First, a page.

Gil Pollak is a Product Manager who was recently working at a fast-growing startup in the US. He has recently accepted a new offer for an exciting start up in Austin.
1) To kick things off, could you tell us a little about your career background and current role?
I grew up and studied in Sydney. I graduated with a business degree so naturally my first job was in banking. Luckily I got a taste of product management and was able to finagle a product manager role.
After a few years as a PM in banking (and many many powerpoints) I became convinced I needed to leave the industry. It was time for something new. Having sheltered ambitions to work overseas and wanting to move into the tech industry I felt now was the perfect time to kill two birds with one stone.
In March 2018 I quit my job and flew to the US to find a job (with a quick 6 weeks detour in Guatemala to learn Spanish). Somehow I scored a great job at a fast growing start up. I went on to see the company grow rapidly in my 18 months there (5x staff, 7x product and eng teams). Unfortunately all good things come to an end and in late March 2019 I was laid off.
Nonetheless I am a firm believer that everything happens for a reason and I have recently accepted a new offer for an exciting start up in Austin.
2) What does a day in the life look like for you? Can you take us through a recent day?
I wake up at 630am. I am trying to get into the habit of doing a 10 min meditation with the app ‘Oak’. I then do 20 minutes of stretching. Following which I go for a run or work out.
I then have a coffee for breakfast (I jumped back on the caffeine after a few years hiatus). I would then review my goals for the day that I set the night prior. If I have no meetings or calls I then go about my top priority task for the day. Mornings are my most productive time so I try to tackle the hardest or most cognitively challenging tasks first.
After lunch I continue or move onto my next most pressing goal for the day. By around 3pm I notice I usually get pretty jaded and tired. As such I then spend an hour reading or so reading. Then I finish a small, simple task.
After my workday is done I usually have something social or sporty planned, like a game of cricket in the park or yoga.
3) What does work-life balance mean to you and how do you work to achieve that goal?
Work life balance really means having the opportunity and flexibility to maintain health in all spheres of my life. Specifically, mental & physical health, financial security, happiness at work and the ability to maintain key relationships.
The key thing to me is that life happens. This means at specific points in time I will need the flexibility to give a specific area of my life more attention. A good work life balance provides me the ability and time to get back to a healthy equilibrium.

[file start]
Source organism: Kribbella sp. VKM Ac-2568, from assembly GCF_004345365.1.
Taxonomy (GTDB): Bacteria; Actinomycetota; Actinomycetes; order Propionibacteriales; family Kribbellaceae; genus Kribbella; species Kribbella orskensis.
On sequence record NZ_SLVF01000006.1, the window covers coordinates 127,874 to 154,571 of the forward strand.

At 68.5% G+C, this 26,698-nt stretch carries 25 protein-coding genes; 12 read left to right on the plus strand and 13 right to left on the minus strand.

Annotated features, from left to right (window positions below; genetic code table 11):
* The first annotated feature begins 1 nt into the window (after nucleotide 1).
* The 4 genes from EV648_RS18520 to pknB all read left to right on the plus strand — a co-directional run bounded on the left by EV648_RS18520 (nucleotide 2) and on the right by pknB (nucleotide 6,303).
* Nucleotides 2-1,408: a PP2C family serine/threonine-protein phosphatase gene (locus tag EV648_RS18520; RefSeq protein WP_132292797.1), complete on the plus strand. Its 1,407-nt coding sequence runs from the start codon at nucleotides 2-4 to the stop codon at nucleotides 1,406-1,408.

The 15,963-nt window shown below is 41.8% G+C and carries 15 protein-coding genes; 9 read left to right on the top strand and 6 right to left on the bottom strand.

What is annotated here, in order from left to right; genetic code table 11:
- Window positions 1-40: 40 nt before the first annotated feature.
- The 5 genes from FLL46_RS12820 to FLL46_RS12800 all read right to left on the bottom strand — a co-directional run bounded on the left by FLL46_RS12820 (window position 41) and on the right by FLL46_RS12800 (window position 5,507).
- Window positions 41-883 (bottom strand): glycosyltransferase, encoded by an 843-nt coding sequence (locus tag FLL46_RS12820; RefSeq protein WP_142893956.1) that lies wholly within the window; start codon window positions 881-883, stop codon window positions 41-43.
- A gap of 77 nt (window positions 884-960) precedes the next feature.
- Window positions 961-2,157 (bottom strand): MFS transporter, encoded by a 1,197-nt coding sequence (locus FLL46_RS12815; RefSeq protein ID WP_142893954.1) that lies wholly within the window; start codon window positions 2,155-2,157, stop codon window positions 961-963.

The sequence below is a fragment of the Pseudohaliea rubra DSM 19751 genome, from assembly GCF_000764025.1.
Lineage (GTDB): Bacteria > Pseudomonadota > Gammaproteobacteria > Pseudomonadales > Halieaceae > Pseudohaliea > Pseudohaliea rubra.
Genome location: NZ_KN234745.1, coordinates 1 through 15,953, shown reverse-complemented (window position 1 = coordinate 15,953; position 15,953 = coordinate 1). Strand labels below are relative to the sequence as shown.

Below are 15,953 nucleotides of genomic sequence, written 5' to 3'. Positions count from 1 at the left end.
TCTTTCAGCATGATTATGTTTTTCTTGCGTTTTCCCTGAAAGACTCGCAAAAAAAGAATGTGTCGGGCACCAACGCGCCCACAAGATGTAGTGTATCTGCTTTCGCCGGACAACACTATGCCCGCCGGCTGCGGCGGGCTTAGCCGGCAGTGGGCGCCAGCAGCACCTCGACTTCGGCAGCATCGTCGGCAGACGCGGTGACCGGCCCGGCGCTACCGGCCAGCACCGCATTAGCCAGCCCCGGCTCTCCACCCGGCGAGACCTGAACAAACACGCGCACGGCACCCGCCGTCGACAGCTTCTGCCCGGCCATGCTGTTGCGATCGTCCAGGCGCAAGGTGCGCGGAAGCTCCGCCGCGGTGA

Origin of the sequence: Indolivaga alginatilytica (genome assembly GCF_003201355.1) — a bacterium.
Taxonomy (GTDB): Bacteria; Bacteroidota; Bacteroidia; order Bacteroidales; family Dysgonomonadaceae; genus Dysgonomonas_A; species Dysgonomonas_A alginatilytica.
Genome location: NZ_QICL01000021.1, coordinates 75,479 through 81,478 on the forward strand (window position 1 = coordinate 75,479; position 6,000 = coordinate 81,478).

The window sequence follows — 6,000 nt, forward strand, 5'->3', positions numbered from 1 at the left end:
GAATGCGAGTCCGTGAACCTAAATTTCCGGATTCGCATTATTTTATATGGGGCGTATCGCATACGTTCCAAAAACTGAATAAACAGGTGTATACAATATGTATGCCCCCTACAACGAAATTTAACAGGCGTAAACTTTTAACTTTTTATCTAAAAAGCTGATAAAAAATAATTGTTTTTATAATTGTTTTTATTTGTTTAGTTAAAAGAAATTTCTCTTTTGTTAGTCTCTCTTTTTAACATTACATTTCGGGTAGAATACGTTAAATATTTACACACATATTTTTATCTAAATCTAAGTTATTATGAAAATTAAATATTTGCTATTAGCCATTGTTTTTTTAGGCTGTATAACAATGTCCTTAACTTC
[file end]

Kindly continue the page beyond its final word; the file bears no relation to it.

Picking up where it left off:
4) What do you think are some of the best habits or routines that you’ve developed over the years to help you achieve success in your life?
- Staying active. I’ve done this throughout my whole career. I am a huge proponent of working out in the mornings but each to their own
- Eating. I eat the same lunch each day to reduce decision fatigue and ensure I stay healthy. Yes this is boring and not for everyone but it works for me!
- Pre-planning. Each night I write down my goals for the next day.
- Getting into flow. I often have my headphones on without music or listen to the same song on loop. Interestingly when I listen to a looped song in the future I can often recall the piece of work I was doing.
5) Do you have any favourite books, podcasts or newsletters that you’d like to recommend?
- 16 minutes and A16z
- Business Casual
- Ear Hustle
- Joe Rogan
- Hidden Brain
6) What is the number one thing you do to make sure you get the most out of your day?
Get a good night’s sleep. As I’ve got older I’ve definitely come to appreciate being more boring at night in order to get my 8 hours of sleep.
7) If you could read an interview about work-life balance by anyone, who would that be?
Nassim Taleb. I recently read his book Antifragile one of the most interesting and impactful books I’ve read in a long time.
8) Do you have any last thoughts on work, life or balance that you’d like to share with our readers?
Work-life balance is different for everyone. Find what works for you. Don’t be too hard on yourself if someone else’s strategy doesn’t work for you (I constantly struggle with this).
I also think a mindset of continual improvements helps. Keep a lookout for tweaks you can make. These also stop things getting stale.
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